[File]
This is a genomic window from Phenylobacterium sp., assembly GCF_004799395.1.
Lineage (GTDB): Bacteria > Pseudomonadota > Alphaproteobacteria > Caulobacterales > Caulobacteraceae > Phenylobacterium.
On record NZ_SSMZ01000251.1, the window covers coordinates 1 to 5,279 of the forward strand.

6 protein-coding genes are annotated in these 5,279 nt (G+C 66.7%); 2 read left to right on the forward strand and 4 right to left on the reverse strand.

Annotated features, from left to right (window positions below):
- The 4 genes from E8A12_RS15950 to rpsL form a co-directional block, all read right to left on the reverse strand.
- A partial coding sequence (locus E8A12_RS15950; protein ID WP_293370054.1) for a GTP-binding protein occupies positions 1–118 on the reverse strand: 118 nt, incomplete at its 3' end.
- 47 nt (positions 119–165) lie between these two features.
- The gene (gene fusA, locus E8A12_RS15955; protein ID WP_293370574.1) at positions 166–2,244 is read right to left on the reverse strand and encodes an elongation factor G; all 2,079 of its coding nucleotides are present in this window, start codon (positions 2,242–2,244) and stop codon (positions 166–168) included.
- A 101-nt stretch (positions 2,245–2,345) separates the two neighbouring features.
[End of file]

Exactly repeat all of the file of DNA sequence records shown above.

This is a genomic window from Phenylobacterium sp., assembly GCF_004799395.1.
Lineage (GTDB): Bacteria > Pseudomonadota > Alphaproteobacteria > Caulobacterales > Caulobacteraceae > Phenylobacterium.
On record NZ_SSMZ01000251.1, the window covers coordinates 1 to 5,279 of the forward strand.

6 protein-coding genes are annotated in these 5,279 nt (G+C 66.7%); 2 read left to right on the forward strand and 4 right to left on the reverse strand.

Annotated features, from left to right (window positions below):
- The 4 genes from E8A12_RS15950 to rpsL form a co-directional block, all read right to left on the reverse strand.
- A partial coding sequence (locus E8A12_RS15950; protein ID WP_293370054.1) for a GTP-binding protein occupies positions 1–118 on the reverse strand: 118 nt, incomplete at its 3' end.
- 47 nt (positions 119–165) lie between these two features.
- The gene (gene fusA, locus E8A12_RS15955; protein ID WP_293370574.1) at positions 166–2,244 is read right to left on the reverse strand and encodes an elongation factor G; all 2,079 of its coding nucleotides are present in this window, start codon (positions 2,242–2,244) and stop codon (positions 166–168) included.
- A 101-nt stretch (positions 2,245–2,345) separates the two neighbouring features.